I guess one way is to extract the data in ASCII code and then check the pixel coordinates of where the desired boundary lies in the first image that I have imported. Then I should isolate only these points from the whole image...
Thank you myself.
If someone else has some other idea that could be done within the tool please let me know.
I think my case is quite simpler. It will be the cartesian grid or a pixel valued grid however we want to call it but I need only the velocity of the boundary which is moving and not the rest of the picture which is calculated along with it.
So I think extracting the velocity vectors for every pixel and keeping the information of those that my boundary overlaps with may work.
I haven't tested it yet but this will be my approach.
Thank you for your response, what are your thoughts on the working principle I described?
Στις Δευ, 24 Σεπ 2018 στις 12:19 μ.μ., ο/η William [via PIVlab - Time-Resolved Digital Particle Image Velocimetry Tool for MATLAB] <[hidden email]> έγραψε:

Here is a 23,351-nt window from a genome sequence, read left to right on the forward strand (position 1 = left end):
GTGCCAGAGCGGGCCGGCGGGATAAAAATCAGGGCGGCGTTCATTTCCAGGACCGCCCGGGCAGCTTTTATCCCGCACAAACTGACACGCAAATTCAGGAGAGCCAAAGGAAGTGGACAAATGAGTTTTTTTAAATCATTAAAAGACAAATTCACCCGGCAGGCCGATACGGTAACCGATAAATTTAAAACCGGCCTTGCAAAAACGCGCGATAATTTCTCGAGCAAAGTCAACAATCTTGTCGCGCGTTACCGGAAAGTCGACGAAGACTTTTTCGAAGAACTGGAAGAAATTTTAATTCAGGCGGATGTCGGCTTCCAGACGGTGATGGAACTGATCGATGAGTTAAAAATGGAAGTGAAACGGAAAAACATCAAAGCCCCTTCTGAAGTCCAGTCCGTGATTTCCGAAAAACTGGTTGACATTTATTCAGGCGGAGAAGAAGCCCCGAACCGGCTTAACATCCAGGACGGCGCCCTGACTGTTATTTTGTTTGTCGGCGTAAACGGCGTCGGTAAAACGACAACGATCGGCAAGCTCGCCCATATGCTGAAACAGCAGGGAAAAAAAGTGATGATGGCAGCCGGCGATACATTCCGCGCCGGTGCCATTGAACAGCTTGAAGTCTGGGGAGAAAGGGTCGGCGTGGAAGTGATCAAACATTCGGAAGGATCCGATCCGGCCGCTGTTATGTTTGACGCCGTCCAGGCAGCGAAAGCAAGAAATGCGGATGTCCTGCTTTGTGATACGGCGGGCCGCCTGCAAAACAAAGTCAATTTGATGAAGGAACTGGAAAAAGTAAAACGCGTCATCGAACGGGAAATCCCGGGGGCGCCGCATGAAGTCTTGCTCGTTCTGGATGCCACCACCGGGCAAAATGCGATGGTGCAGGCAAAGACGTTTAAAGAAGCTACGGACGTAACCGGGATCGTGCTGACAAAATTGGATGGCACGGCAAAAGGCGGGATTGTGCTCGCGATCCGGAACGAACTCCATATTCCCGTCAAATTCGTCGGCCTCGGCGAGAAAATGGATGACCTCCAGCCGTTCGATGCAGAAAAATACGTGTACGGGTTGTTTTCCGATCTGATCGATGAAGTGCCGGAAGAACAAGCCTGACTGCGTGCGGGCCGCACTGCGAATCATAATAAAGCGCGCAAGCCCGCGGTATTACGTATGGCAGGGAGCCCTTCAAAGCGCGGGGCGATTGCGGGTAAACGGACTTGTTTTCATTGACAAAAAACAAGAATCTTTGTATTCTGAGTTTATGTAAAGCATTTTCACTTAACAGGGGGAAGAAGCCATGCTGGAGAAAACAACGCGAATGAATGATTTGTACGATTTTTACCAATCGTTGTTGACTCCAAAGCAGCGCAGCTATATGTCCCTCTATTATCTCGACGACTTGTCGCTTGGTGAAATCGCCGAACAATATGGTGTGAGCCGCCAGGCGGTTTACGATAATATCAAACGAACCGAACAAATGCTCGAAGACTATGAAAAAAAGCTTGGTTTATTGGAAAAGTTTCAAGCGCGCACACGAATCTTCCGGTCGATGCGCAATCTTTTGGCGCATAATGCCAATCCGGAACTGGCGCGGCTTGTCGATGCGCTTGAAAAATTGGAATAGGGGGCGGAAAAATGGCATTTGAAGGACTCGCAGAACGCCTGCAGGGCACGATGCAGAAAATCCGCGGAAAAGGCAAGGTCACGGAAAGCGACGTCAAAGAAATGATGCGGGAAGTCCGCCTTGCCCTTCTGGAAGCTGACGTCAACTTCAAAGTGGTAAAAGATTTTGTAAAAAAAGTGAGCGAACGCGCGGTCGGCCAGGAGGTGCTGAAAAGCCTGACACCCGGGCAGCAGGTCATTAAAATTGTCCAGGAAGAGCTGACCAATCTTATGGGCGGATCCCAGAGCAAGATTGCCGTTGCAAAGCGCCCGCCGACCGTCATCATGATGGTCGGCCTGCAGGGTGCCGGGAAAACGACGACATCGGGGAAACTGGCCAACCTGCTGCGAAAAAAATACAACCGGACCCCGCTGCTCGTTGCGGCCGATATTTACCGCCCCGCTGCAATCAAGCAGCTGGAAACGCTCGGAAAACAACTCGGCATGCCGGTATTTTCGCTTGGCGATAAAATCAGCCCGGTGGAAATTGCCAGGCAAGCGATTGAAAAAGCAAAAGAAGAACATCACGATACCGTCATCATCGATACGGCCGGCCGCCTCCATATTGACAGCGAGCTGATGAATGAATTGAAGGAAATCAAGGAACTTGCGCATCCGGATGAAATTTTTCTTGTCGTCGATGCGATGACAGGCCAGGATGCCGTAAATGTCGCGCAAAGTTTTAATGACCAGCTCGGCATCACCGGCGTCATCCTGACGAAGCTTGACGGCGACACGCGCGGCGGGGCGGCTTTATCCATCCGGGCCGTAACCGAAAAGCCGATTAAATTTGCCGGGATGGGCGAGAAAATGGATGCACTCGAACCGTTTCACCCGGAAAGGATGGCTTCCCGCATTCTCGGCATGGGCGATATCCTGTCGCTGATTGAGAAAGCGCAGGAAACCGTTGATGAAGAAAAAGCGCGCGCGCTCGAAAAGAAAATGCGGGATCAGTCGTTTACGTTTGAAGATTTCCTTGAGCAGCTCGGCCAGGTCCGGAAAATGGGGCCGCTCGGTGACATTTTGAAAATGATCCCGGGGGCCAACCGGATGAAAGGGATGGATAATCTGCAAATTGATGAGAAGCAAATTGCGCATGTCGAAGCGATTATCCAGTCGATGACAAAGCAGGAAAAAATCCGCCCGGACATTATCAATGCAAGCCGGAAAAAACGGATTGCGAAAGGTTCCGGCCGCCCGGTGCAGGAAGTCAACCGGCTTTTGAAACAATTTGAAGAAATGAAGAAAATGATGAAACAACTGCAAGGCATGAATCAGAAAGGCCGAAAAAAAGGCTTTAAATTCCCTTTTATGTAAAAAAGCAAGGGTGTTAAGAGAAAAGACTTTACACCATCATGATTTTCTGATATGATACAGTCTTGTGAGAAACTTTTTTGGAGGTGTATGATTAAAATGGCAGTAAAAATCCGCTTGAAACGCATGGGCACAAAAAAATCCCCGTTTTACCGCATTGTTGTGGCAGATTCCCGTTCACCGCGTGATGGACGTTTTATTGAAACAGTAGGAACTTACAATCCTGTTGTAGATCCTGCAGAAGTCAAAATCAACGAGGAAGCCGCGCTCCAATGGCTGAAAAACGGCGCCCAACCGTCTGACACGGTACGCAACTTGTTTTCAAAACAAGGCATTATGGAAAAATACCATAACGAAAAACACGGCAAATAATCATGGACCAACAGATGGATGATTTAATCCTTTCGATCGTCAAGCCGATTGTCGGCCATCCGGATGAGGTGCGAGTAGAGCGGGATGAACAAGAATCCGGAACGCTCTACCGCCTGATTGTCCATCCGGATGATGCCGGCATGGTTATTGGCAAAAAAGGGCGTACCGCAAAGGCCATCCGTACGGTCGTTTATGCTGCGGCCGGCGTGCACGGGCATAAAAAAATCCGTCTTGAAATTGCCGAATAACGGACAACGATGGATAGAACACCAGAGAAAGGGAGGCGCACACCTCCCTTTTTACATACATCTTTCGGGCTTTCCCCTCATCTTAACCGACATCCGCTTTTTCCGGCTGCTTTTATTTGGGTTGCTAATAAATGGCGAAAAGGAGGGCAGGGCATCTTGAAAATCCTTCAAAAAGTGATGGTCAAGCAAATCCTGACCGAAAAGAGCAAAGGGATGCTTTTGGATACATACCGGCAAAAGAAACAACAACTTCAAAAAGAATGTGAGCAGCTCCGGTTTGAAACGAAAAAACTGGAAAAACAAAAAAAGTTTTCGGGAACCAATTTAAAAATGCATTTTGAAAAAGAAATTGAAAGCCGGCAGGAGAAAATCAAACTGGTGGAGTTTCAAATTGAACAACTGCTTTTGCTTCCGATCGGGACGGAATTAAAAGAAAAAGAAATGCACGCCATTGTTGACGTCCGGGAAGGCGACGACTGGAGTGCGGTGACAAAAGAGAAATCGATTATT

Do you want to measure velocities that are not on a global cartesian grid, but on a grid that is fixed to a moving object?
Just imagine the case of a balloon expanding.
I am only interested in the velocity of the boundary of the balloon for my data.
It seems to me that there are other areas in my image that are calculated as well since the way the light falls on the balloon changes the value of the pixels. So I binarized the image to have a black balloon and a white surrounding area in order to calculate only the velocity of the boundary.
However the software will return the vectors for other pixels as well. So I believe if I take all the velocity vectors for every pixel coordinate and then keep only the calculated velocity for the overlapping pixels with this boundary may be a good approach.
Binarizing is often a problem for PIV analysis, as PIV is based on textures and a BW image does usually not have textures. If your background is not moving, then you can just eliminate all vectors below e.g. 0.01 m/s.